US reverses course, allows Ukrainian family to seek asylum

Mar 10, 2022, 5:19 PM | Updated: 8:17 pm
A woman from Ukraine stands with her children before crossing into the United States, Thursday, Mar...

A woman from Ukraine stands with her children before crossing into the United States, Thursday, March 10, 2022, in Tijuana, Mexico. U.S. authorities allowed the woman and her three children to seek asylum Thursday, a reversal from a day earlier when she was denied entry under the Biden administration's sweeping restrictions for seeking humanitarian protections. (AP Photo/Gregory Bull)

(AP Photo/Gregory Bull)

TIJUANA, Mexico (AP) — U.S. authorities allowed a Ukrainian woman and her three children to seek asylum Thursday, a reversal from a day earlier when she was denied entry under the Biden administration’s sweeping restrictions for seeking humanitarian protection.

The 34-year-old woman and her children — ages 14, 12 and 6 — entered San Diego for processing after authorities blocked her path hours earlier, triggering sharp criticism from Senate Majority Leader Chuck Schumer of New York and other Democrats.

Blaine Bookey, legal director of the Center for Gender & Refugee Studies, was returning to San Diego from Tijuana when she saw the Ukrainian woman crying with her children, and looking “very uncomfortable.”

The family had been denied the chance to seek asylum after being turned back because of a Trump-era order, known as Title 42, that was put in place to prevent the spread of COVID-19.

Schumer mentioned the Ukrainian family when calling for an end to use of Title 42 authority, which is named for a 1944 public health law.

“They requested refuge in one of the ports of entry on our southern border, but were turned away because of Title 42,” Schumer said on a conference call with reporters. “This is not who we are as a country. Continuing this Trump-era policy has defied common sense and common decency.”

The Homeland Security Department said it admitted the Ukrainian family “after we reviewed the facts of their case” and it continues to exempt “particularly vulnerable” people on a case-by-case basis.

Migrants have been expelled more than 1.6 million times since Title 42 was introduced in March 2020. The Biden administration has defended the order even as coronavirus cases have subsided.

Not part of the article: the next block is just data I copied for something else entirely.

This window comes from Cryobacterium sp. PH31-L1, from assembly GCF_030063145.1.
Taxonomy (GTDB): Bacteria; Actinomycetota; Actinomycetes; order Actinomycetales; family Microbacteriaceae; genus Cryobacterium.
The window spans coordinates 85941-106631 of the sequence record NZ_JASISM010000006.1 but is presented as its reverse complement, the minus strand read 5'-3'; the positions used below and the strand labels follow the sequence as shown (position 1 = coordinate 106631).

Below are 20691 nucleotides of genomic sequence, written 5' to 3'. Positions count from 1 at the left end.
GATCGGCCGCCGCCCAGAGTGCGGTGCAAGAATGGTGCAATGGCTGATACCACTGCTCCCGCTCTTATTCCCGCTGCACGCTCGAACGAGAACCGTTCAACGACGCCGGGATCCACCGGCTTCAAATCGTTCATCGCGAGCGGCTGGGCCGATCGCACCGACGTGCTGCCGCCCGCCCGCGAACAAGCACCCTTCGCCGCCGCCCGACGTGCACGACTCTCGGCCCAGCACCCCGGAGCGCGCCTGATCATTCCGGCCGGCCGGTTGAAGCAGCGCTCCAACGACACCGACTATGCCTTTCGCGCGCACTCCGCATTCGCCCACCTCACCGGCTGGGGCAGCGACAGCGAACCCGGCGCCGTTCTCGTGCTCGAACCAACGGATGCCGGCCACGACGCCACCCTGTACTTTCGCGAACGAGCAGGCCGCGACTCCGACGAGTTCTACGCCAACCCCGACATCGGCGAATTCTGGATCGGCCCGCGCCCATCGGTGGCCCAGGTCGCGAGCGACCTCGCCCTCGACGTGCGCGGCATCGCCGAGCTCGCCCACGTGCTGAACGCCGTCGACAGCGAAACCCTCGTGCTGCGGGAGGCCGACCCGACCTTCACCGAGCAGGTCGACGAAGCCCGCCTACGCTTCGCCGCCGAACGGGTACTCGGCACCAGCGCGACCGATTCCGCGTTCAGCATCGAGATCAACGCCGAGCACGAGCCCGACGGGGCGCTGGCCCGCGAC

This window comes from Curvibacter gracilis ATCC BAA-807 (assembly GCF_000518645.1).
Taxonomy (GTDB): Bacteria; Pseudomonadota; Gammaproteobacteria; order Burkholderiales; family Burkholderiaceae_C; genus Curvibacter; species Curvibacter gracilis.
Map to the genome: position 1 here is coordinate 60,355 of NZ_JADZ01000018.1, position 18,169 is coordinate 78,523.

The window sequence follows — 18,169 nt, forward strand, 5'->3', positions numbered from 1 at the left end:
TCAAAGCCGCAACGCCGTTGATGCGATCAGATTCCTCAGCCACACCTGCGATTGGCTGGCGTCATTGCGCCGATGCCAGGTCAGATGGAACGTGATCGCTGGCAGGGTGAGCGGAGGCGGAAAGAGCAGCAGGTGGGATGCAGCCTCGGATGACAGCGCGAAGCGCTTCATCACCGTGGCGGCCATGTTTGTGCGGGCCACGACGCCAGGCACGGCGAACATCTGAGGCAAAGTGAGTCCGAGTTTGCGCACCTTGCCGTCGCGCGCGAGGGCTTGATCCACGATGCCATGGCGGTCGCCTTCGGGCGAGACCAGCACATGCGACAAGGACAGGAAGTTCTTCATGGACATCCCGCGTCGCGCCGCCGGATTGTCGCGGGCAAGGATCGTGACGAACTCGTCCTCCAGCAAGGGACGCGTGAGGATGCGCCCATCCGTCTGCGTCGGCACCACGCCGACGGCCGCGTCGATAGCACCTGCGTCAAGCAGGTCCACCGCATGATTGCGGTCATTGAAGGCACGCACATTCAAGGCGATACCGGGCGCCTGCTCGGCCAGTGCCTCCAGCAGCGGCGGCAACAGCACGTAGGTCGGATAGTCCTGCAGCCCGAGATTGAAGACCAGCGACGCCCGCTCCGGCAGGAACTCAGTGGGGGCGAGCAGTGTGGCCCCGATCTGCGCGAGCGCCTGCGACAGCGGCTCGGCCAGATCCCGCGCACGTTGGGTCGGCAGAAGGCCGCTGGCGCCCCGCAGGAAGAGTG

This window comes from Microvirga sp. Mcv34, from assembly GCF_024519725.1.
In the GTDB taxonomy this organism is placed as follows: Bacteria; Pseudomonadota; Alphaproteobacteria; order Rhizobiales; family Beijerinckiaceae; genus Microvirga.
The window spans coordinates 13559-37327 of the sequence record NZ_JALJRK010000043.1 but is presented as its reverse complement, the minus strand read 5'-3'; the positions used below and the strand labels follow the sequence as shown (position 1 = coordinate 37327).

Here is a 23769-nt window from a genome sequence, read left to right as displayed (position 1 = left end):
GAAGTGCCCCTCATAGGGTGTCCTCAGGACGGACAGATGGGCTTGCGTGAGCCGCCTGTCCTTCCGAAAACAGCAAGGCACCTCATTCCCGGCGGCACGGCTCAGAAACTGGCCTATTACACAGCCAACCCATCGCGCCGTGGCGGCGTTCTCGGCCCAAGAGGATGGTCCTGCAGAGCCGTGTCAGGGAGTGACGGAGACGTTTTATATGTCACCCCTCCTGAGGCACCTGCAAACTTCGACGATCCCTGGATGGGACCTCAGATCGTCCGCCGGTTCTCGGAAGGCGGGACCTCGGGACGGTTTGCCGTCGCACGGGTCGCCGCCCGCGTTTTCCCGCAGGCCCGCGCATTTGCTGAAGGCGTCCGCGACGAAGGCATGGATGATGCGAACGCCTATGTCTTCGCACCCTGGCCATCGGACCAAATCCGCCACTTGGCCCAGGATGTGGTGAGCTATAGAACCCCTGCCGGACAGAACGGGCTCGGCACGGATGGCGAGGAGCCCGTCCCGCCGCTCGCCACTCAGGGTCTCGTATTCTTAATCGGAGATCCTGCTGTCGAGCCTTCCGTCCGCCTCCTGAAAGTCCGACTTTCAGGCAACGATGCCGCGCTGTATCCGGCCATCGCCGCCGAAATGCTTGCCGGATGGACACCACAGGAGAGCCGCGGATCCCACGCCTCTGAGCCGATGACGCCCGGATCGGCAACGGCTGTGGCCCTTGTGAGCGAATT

The Ukrainian woman, who identified herself to reporters only as Sofiia, first tried entering the U.S. in a car with a relative earlier this week but was turned back, Bookey said. On Wednesday, she walked up to the port of entry and was stopped again before Bookey spotted her and tweeted what happened.

The next morning, Erika Pinheiro, litigation and policy director for Al Otro Lado, an advocacy group that was helping the family, said she received a call from Customs and Border Protection that the woman should pack her bags and be ready to leave on short notice. Hours later, she was told to return to the port of entry.

“She’s just been very stoic for her kids and I think she let herself get emotional,” Bookey said.

The woman left Ukraine with her children Feb. 27, days after Russian troops invaded Ukraine. She went to Moldova, Romania and Mexico, arriving in Tijuana on Monday.

The woman said her family in the San Francisco area had urged her to come, saying they feared for her life.

“In any other case, I wouldn’t leave, I’m sure, because I have more family and friends over there (in Ukraine),” she said.

She pulled a small red suitcase and carried a pink backpack patterned with tiny dogs as she walked into the U.S. with her 6-year-old daughter beside her and her older children behind.

Watching them cross into the United States was another Ukrainian, a 27-year-old woman who asked to be identified only as Kristina. She was still stuck on the Mexican side with her fiancé, a U.S. citizen.

Kristina fled to Poland but hotels and apartments were full. So she flew to Mexico where her fiancé met her to help her get into the United States.

Mexico accepts citizens from Mexico, Guatemala, Honduras and El Salvador who are expelled under Title 42 authority. People of other nationalities are subject to expulsion but many are released in the United States to seek asylum due to difficulties flying them home. They must be on U.S. soil to claim protection, though, and authorities often block their path.

Kristina said she too walked up to the border on Wednesday and asked to be let in to seek asylum but like the family, she was turned away because of Title 42. The couple returned on Thursday and was hopeful when the family was let in but they were blocked again and given no explanation.

“They don’t listen to us,” Kristina said.

After spending five hours waiting Thursday, Kristina fainted, and was carried away by her fiancé, who said they were stressed and exhausted and were heading to a Tijuana hotel.

“Why can’t they just talk to us too?” her fiancé said. “We don’t know what to do.”


Associated Press writers Ben Fox in Washington and Elliot Spagat in San Diego contributed.

Copyright © The Associated Press. All rights reserved. This material may not be published, broadcast, rewritten or redistributed.


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US reverses course, allows Ukrainian family to seek asylum